How To Get An Oxford Engineering Offer: Chapter 4 - The Admissions Test (PAT)

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Introduction:
If you are applying to Oxford for engineering, you will be sitting the Physics Admissions Test (PAT) in late October/early November. From inception in 2006 to its present version, the PAT format has changed multiple times. As of 2018, the test includes a mixture of maths and physics questions; calculators are permitted but are only helpful on some questions. Multiple choice questions are currently included and the maths and physics questions are now mixed instead of grouped into sections. The test aims to measure your ability to apply known physics knowledge to unfamiliar contexts, combined with demonstrating strong mathematical skills.

The early PAT papers start with moderate difficulty but are increasingly more difficult from around 2013, with this trend continuing to 2019 (the hardest paper yet).

Mark schemes:
Oxford do not release an official PAT mark scheme; therefore, you need to find solutions on your own. I’d recommend the helpful free handwritten solutions by Physics&MathsTutor for a variety of the past PAT papers and ENGAA papers. If you want a more formalized mark scheme, I’d suggest Matthew French’s Oxford PAT guides - ensure you are buying the most recent version though, as he releases a new one each year with the previous year’s answers in. However, I have personally published my solutions to the 2019 paper, so you don’t have to spend anything to get access to the most recent solutions.

Calculators:
Calculators are allowed for the paper as of 2018. Many questions on the PAT are designed so they cannot be completed with a calculator, however when the situation arises you should use the calculator and save time for other questions. When practicing older PATs (pre-calculator) I would complete them as such; improving your mental maths will be beneficial and your result will be easier to compare with the averages from the paper. More details on the calculators allowed can be found on the website.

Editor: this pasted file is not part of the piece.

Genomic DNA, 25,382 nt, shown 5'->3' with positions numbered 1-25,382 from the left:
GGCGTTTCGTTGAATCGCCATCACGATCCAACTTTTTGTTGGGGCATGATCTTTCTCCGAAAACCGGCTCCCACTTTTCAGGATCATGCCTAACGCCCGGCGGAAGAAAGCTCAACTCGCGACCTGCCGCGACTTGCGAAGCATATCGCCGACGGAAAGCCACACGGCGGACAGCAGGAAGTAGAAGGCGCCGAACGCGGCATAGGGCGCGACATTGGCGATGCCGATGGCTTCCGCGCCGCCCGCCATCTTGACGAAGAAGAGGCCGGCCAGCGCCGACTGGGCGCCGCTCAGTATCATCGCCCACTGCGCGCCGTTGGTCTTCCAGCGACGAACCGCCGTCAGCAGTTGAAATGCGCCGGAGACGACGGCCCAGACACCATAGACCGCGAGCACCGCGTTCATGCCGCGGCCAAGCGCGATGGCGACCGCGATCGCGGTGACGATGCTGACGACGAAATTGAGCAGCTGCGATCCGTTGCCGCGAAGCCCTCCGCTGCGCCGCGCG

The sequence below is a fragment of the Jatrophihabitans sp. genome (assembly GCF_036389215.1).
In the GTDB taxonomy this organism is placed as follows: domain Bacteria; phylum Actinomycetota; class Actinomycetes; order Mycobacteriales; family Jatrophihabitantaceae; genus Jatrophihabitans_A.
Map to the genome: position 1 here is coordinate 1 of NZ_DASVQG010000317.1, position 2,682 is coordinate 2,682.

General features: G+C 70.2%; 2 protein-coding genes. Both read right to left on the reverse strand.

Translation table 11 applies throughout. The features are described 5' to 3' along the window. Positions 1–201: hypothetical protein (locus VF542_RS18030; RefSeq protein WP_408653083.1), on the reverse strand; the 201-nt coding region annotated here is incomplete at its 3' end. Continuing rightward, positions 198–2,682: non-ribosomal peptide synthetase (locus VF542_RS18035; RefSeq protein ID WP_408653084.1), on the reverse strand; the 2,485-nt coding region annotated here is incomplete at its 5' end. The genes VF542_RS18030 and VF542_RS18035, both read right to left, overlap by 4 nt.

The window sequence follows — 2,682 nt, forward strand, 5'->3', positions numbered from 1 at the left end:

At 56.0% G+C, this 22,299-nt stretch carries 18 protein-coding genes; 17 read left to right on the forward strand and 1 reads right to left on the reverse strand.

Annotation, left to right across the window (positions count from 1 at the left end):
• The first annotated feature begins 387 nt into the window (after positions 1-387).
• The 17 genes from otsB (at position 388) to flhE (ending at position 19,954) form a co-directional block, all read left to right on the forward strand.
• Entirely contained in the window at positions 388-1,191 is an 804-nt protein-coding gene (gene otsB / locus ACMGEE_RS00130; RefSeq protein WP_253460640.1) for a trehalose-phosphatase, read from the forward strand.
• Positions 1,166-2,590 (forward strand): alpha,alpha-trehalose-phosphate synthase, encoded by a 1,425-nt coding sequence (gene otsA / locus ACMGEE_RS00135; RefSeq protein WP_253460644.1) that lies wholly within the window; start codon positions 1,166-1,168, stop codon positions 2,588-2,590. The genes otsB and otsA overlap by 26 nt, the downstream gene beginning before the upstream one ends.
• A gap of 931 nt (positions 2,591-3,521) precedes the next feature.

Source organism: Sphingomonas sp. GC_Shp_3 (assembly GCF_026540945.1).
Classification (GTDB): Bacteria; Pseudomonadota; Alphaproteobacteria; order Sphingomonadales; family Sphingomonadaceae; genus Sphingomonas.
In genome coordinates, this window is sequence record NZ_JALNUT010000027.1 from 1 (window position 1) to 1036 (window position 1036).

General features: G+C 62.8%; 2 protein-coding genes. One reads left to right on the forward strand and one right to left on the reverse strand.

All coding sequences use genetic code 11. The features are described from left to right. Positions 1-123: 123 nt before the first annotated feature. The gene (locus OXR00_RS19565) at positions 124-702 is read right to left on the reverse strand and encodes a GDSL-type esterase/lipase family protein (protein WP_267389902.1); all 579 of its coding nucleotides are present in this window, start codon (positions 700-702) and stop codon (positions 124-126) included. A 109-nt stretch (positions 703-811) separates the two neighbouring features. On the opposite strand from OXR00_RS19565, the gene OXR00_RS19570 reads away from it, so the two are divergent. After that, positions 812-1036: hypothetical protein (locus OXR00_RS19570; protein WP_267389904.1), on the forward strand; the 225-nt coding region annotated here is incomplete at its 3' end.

My PAT Revision Strategy:
Before the exam, I would aim to attempt every paper at least once. I advise that you sit at least 3 PAT papers under exam conditions and mark them; whilst this is hard work it gives you an idea of how the exam will feel. Marking them yourself is the best way to become aware of your mistakes and how to fix them.

I personally attempted every PAT paper twice before the exam. I first did them all except the 2018 paper under non-exam conditions over a period before the Summer, then returned to them in September and did every paper from 2006 to 2018 under exam conditions before the real exam. I would recommend starting with the oldest papers, as they are generally easier, then working your way towards the present. By the time you reach the harder papers you will be better practiced on the skills you require. I found marking and recording the scores was a good way to track progress. Don’t be alarmed if your score goes down as you get closer to the 2019 paper – mine did - the papers get harder, and Oxford know this!